Knee osteoarthritis causes chronic disability in the older population worldwide. Its prevalence increases dramatically with age. Prevalence of radiographic osteoarthritis is estimated at 80 % of all adults at or over the age of 65 years. The common impairments such as knee pain, decreased functional mobility, quadriceps strength, and stiffness leading to physical disability have been associated with knee osteoarthritis . The prevalence of osteoarthritis is gradually in- creasing in both low- and high-income countries.The Global Burden of Disease studies recently indicated that knee osteoarthritis is the fastest increasing major health dis- order and the second global cause of disability. In the lower extremity, the knee is often affected, and knee osteoarthritis results in significant mobility restrictions and a substantial financial burden. The risk of osteoarthritis associated disability is equal to that of cardiac disorders and more common than any other medical problem in older populations. The common clinical manifestations of knee osteoarthritis include pain, stiffness, joint enlargement, crepitus, muscle weakness, deformity, impaired proprioception, reduced joint motion, and disability. Therapeutic exercises are often used to improve physiological impairments such as reduced joint motion, muscle weakness, impaired balance, disability, and proprioception. Forward walking provides an increased opportunity to train the entire gait cycle, facilitating an enhanced gait pattern in children with cerebral palsy. Backward walking is recommended to improve the components of forward walking in those children. Hoog kamer et al. reported that backward walking uses the same rhythm circuitry of forward walking, but additionally requires specialized control circuits. Gait rehabilitation with backward walking puts emphasis on positioning the foot behind the body and, thus, facilitates hip extension while performing a knee flexion that can be useful for patients who have synergistic influences in the lower extremity. A longer period of muscles activity of the legs during backward walking training can result in greater muscle strength gain as compared with for- ward walking training. Furthermore, training in backward walking could require higher physiological and perceptual responses than forward walking at matched speed, as backward walking is the performance of a novel task for most children with cerebral palsy. Among the current possible gait training methods, backward walking has emerged as an important therapy. Backward walking is regulated by the same central pattern generator as forward walking. Unlike forward walking, backward walking has no heel contact in the early stance phase and thus leads to lower compression force at the patella femoral joint and decreased force absorption at the knee joint. In addition, lower limb muscle activity during backward walking is intensified on account of the higher recruitment of motor units. During the loading response phase of backward walking, the ground reaction force rapidly increases to support the weight of the entire body. The absence of visual cues during backward walking results in increased spatial and smaller temporal gait parameters. Therefore, backward walking can be considered as a treatment strategy to improve gait. Many pharmacological treatment strategies may improve disease-related impairments; however, have limited impact on gait. In recent years, backward walking has become an attractive alternative for training and rehabilitation purposes to improve mobility. For individuals with stroke, both over ground and treadmill backward walking training has been affective to improve walking speed, stride length , gait asymmetry, gait cycle phases, functional capacity and balance. Similarly, in children with cerebral palsy, Backward Walking treadmill training improved gait speed, step length, Stride Length and functional capacity and the addition of over ground Backward Walking to a traditional physical therapy program improved overall postural instability. To our knowledge, there is a lack of studies has evaluated the Effects of Retro-walking on pain, functional disability and performance in knee osteoarthritis. Investigator developed a program to apply retro-walking to Osteoarthritic patients. Repetition of movements will be added to program. This program is design to improve knee performance, functional ability & reduce pain. The purpose of the present study is to examine the efficiency of retro-walking to improve functional disability and performance and reduce pain in patients with osteoarthritis. Investigator predict that retro-walking will improve performance, functional disability & pain in patients with knee osteoarthritis; they will enhance their performance, movement as well as functional abilities. Also so there is awareness in community for the efficacy of neurodevelopmental therapy for the management in Down syndrome infants. ;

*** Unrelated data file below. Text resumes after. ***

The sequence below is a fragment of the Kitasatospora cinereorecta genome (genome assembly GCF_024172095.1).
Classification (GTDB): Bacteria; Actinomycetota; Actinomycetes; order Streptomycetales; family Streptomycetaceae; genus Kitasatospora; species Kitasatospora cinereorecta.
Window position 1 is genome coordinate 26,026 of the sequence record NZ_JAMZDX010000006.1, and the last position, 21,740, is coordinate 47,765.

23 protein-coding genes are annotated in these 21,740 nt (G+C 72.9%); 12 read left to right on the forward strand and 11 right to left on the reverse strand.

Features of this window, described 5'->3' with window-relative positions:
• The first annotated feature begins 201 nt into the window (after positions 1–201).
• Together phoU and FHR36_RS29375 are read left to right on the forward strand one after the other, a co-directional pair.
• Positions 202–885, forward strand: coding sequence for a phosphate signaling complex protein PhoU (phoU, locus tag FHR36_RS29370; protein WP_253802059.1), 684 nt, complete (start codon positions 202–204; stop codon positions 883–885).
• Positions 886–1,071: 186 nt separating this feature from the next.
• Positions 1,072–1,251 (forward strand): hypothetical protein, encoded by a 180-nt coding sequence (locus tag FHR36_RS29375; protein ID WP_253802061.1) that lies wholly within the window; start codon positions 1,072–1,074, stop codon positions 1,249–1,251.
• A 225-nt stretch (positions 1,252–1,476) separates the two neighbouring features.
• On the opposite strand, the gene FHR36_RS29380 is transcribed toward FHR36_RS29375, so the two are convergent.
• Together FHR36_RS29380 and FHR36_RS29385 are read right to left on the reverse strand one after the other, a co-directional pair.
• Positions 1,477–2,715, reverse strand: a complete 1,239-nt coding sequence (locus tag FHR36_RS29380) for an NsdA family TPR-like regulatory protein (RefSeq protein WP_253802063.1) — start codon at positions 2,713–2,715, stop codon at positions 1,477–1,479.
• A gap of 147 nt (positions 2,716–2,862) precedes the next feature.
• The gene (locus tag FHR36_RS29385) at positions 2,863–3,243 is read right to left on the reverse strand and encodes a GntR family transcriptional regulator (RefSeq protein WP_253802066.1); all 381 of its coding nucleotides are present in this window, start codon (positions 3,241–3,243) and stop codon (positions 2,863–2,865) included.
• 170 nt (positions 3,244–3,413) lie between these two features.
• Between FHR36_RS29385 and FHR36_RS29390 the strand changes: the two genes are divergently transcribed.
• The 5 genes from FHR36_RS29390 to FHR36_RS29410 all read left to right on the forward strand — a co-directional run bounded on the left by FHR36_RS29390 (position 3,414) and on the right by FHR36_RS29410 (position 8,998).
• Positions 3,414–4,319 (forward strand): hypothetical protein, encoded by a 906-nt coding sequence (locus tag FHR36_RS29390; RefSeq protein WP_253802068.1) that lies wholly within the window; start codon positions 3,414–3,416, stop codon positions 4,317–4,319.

Study Design

Related Conditions & MeSH terms

NCT number NCT04546659
Study type Interventional
Source Riphah International University
Status Completed
Phase N/A
Start date May 1, 2020
Completion date February 1, 2021